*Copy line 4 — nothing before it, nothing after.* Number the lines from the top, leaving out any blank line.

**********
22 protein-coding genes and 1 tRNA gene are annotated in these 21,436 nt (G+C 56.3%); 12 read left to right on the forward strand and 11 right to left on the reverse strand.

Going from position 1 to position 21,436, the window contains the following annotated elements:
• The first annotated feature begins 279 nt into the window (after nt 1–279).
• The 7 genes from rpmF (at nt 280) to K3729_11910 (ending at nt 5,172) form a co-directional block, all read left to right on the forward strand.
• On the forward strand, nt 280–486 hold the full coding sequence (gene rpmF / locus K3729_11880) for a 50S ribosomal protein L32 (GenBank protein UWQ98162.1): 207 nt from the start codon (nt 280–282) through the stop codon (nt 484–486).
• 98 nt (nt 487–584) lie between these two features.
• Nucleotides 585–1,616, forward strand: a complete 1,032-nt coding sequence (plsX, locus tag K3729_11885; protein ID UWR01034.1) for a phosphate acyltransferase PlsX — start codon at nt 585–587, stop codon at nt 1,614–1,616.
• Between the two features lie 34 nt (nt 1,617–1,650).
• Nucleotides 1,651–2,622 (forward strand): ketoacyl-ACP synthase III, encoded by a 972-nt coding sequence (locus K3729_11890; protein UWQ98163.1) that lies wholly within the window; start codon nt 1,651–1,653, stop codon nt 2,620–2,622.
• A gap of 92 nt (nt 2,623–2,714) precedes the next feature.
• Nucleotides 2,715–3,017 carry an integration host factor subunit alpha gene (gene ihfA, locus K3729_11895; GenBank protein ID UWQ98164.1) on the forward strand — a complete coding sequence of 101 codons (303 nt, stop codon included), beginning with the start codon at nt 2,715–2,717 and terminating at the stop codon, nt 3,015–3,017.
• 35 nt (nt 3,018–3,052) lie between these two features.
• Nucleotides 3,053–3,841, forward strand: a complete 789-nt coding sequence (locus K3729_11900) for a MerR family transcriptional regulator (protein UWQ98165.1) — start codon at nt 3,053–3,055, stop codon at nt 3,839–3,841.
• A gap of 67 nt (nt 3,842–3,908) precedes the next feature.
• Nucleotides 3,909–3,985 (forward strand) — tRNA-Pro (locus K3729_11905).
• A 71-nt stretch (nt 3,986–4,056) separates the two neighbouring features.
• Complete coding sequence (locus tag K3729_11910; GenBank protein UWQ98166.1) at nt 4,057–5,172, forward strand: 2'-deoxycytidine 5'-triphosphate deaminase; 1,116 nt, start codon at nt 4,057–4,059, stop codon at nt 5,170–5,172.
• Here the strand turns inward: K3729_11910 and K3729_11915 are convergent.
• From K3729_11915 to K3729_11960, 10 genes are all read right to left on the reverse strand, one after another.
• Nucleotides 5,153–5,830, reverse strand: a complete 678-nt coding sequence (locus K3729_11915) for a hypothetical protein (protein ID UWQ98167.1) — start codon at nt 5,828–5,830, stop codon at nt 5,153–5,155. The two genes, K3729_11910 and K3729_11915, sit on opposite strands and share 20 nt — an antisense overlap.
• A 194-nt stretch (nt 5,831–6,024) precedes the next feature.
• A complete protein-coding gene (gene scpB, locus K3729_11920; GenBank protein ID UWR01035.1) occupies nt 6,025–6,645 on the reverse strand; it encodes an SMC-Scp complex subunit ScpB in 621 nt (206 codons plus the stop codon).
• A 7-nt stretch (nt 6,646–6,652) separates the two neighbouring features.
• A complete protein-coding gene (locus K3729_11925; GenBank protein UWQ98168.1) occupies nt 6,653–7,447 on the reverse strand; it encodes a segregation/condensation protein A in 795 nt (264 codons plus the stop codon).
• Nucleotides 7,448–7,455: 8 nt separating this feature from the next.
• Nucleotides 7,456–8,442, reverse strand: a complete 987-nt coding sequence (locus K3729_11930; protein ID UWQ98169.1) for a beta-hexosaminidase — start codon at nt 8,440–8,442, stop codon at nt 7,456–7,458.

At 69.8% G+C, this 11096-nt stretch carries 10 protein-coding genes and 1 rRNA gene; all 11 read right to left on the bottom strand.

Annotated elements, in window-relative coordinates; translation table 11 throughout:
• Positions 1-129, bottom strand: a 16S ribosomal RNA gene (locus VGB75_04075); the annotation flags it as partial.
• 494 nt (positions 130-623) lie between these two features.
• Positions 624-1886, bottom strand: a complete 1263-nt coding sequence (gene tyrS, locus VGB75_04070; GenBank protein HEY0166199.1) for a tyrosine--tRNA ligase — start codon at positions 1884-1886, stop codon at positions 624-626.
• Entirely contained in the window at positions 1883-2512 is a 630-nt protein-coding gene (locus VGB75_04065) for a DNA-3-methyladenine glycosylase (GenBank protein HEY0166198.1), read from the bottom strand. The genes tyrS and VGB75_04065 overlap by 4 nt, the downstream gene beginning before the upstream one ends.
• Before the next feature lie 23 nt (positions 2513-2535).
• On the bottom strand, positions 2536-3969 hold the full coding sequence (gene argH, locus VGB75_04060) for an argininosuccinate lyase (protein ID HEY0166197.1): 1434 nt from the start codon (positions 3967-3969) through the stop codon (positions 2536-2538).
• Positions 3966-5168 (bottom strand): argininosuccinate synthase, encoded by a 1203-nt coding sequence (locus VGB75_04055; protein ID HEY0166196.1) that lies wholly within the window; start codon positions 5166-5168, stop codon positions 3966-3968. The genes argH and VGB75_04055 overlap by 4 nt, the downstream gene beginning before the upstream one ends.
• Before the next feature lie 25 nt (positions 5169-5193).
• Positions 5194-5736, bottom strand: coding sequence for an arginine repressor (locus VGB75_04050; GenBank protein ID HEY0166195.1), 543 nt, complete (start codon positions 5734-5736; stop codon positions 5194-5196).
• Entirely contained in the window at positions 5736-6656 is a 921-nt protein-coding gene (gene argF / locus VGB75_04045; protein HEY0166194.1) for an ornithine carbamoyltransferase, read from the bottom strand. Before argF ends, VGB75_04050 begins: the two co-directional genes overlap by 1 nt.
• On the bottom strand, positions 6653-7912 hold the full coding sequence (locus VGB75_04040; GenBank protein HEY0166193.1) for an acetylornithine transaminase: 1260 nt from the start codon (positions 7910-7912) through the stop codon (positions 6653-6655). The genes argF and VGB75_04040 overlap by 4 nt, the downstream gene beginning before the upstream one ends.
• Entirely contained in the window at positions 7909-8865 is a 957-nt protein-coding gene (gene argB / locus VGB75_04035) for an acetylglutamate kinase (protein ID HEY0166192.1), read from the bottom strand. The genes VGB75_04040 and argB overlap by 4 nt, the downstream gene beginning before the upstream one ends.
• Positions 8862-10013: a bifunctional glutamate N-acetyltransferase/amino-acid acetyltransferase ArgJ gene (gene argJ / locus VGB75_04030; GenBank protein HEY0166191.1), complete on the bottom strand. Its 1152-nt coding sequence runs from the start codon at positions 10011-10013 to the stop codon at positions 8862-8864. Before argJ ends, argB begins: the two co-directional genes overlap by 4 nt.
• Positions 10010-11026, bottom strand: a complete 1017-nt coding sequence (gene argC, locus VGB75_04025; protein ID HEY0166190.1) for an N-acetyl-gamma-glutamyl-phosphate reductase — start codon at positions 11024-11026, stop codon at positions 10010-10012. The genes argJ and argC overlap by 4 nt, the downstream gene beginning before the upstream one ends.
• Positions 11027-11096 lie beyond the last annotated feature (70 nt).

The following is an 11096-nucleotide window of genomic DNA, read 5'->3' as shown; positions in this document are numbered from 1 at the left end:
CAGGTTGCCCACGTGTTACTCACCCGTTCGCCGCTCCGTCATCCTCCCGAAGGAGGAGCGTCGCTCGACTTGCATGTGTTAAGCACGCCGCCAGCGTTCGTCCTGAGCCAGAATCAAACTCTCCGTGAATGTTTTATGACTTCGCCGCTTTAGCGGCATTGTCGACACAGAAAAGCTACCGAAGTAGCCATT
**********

• The 7 genes from rpmF (at nt 280) to K3729_11910 (ending at nt 5,172) form a co-directional block, all read left to right on the forward strand.